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Ingold looking for a bigger role with the Badgers

By Rich Palzewic
Sports editor

SUAMICO – Former Bay Port alumnus Alec Ingold is looking for a much larger role with the UW-Madison football team this season.

Ingold, a 2015 Bay Port graduate, has played rather sparingly in the back field in his three years with the Badgers because of the tremendous talent that’s played in front of him, but he’s hoping that will change this year.

The No. 7-ranked Badgers will open up the 2018 season by hosting Western Kentucky Aug. 31 at Camp Randall Stadium.

“The baseline for me this year was to at least be the lead blocker and fullback,” said the 6-foot-2, 232-pound Ingold in a recent phone interview. “But with the way our team is shaping up and how great we can be, I’m really pushing myself to try and learn some tight end stuff and maybe be a third-down running back. There are a lot more roles that are going to be open for me hopefully this year to see the field in different situations where it’s not just a normal down-and-distance fullback situation. I’m hoping to be on the field as much as possible.”

Ingold, a finance major, took three classes this summer but also found plenty of time to train and work out.

He is scheduled to graduate this December and takes pride in the fact that he has been academic all-Big Ten for the past two years.

“From late May through the summer, it was pretty much just like the school year would be for me,” Ingold said. “The only difference is that it’s a little more relaxed and not having to worry about watching so much film.”

Ingold was originally slotted as a linebacker when we first arrived at Madison in 2015, but there’s a funny story with his switch to running back.

“My first camp there I was just trying to keep my head above water, learn the whole defense and literally learn how to play linebacker since I had never done it before,” he said. “It just so happened that a couple of guys got injured, I made a couple of plays early in camp and I ended up taking first-team reps – it was pretty crazy. Eventually, they were going to redshirt me and I thought that was fair enough. The very first week of my first year, we played Alabama and I won the scout team player of the week. The very next day I was switched to running back and played in week three against Hawaii.”

That first game at running back for Ingold against the Rainbows was actually his career best so far, where he rushed for 60 yards on seven carries. He has 14 career touchdowns, six of which came during his freshman year.

As for his plans after UW, Ingold is keeping his options open.

“Mentally I have to attack it like I’m going to the NFL and that’s the way to go,” he said. “I think a big difference this year compared to any other year is that childhood dream is becoming a reality. Like other members of the team, the coaches are talking to us about who wants to get represented by agents down the road and they are getting us ready for that. Sitting in on those meetings has really been eye-opening to see how close this is to happening. I really have to be focusing on being as good and helpful as I can for this team and taking advantage of my opportunities, all while being a good teammate and hopefully opening some eyes at the next level.”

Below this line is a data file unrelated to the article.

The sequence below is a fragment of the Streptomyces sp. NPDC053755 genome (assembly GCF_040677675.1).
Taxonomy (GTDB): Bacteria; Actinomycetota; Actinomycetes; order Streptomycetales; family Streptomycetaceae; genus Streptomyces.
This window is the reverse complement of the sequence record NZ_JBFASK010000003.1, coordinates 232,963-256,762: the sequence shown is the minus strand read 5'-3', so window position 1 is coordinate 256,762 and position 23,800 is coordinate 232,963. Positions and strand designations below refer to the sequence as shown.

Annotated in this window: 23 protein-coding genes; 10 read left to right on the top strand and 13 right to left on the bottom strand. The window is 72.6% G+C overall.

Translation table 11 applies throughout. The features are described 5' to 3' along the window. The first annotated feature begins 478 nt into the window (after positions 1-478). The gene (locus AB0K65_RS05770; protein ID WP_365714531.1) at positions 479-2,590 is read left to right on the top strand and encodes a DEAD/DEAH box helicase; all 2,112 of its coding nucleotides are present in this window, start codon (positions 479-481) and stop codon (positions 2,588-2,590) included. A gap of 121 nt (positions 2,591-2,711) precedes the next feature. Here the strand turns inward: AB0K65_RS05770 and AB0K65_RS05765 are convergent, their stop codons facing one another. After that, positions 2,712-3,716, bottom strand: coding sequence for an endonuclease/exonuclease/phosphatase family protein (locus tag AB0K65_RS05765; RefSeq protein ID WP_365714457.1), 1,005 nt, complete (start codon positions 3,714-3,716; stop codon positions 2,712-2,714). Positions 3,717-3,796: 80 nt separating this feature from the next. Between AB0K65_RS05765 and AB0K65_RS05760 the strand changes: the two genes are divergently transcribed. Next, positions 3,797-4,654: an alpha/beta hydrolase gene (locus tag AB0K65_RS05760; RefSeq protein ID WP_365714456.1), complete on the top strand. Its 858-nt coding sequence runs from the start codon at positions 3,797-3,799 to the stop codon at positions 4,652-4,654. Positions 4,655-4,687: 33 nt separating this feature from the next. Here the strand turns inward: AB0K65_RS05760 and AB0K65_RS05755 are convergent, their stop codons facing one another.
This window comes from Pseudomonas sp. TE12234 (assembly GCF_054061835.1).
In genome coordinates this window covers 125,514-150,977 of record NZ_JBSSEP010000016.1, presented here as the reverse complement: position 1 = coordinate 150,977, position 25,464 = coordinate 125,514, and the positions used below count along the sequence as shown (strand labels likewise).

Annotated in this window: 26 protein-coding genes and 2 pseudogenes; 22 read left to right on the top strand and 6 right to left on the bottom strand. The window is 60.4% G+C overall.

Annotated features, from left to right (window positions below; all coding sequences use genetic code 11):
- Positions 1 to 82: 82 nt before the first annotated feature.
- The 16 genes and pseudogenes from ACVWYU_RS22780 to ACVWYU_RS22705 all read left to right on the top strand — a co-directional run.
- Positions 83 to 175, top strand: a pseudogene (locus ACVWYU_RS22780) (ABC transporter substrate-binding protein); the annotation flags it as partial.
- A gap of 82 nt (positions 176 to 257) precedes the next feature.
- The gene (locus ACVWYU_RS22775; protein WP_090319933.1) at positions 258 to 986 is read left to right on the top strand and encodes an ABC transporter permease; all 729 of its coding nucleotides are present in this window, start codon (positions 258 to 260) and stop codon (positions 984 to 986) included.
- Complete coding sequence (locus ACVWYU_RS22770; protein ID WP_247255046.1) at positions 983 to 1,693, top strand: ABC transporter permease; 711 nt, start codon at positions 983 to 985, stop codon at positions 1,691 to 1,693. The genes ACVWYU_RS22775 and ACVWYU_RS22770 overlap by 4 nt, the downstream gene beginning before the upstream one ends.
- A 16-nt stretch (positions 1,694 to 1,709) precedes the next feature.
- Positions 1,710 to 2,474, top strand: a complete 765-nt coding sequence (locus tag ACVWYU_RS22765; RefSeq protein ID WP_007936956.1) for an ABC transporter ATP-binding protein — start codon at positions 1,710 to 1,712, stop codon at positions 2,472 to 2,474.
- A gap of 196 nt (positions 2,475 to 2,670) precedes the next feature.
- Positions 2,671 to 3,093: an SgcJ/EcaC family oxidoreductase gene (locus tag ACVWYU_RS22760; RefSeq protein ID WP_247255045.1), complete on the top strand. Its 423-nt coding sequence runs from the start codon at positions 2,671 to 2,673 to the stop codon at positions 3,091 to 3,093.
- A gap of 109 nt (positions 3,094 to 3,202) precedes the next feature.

Ingold will always be remembered as being one of the greatest Bay Port players in the history of the school, being named the 2014 Associated Press Wisconsin Player of the Year after he rushed for 2,324 yards and scored 29 touchdowns from his quarterback position.

He also completed over 61 percent of his passes for 1,411 yards and tossed 15 TDs.

Though he had an outstanding senior season and career, he left Bay Port thinking “what if?”

“We made it to the (WIAA D1) state semifinals that year, but I messed up my Achilles (tendon) pretty bad the week before that game,” Ingold said. “I was cleared to play, but I didn’t get to practice all that week – it was definitely bittersweet for the last game. I still think about it and how frustrated I was. I only had a few rushes that game, but there were some holes I could see in the defense and I just couldn’t get there. My acceleration wasn’t there.”

As good as Ingold has been on the gridiron, he could have wrestled in college as well.

He won the 2015 D1 state wrestling title in the 220-pound division after going 45-0.

“A few colleges had called me about wrestling in college, but my dad and I talked and he pretty much suggested that if I had the opportunity to play college football, I should go that route,” said Ingold. “He didn’t want me to give up the opportunities down the road from playing football.”

Ingold said that his wrestling background has helped him immensely in football with his leverage points, staying low and the mental side of it – noting that his high school wrestling practices were some of the toughest things he’s ever gone through.

Ingold is playing at a high level at a Big Ten school, has scored touchdowns on national TV, but that wrestling state championship ranks right up there with his greatest moments ever.

“I’d say that is definitely a top-five moment,” he said. “There have been some big games that I’ve been a part of in college, but that last high school wrestling match – my dad and my whole family had put so much time and effort into it – and being able to end on top, is something I’ll never forget.”
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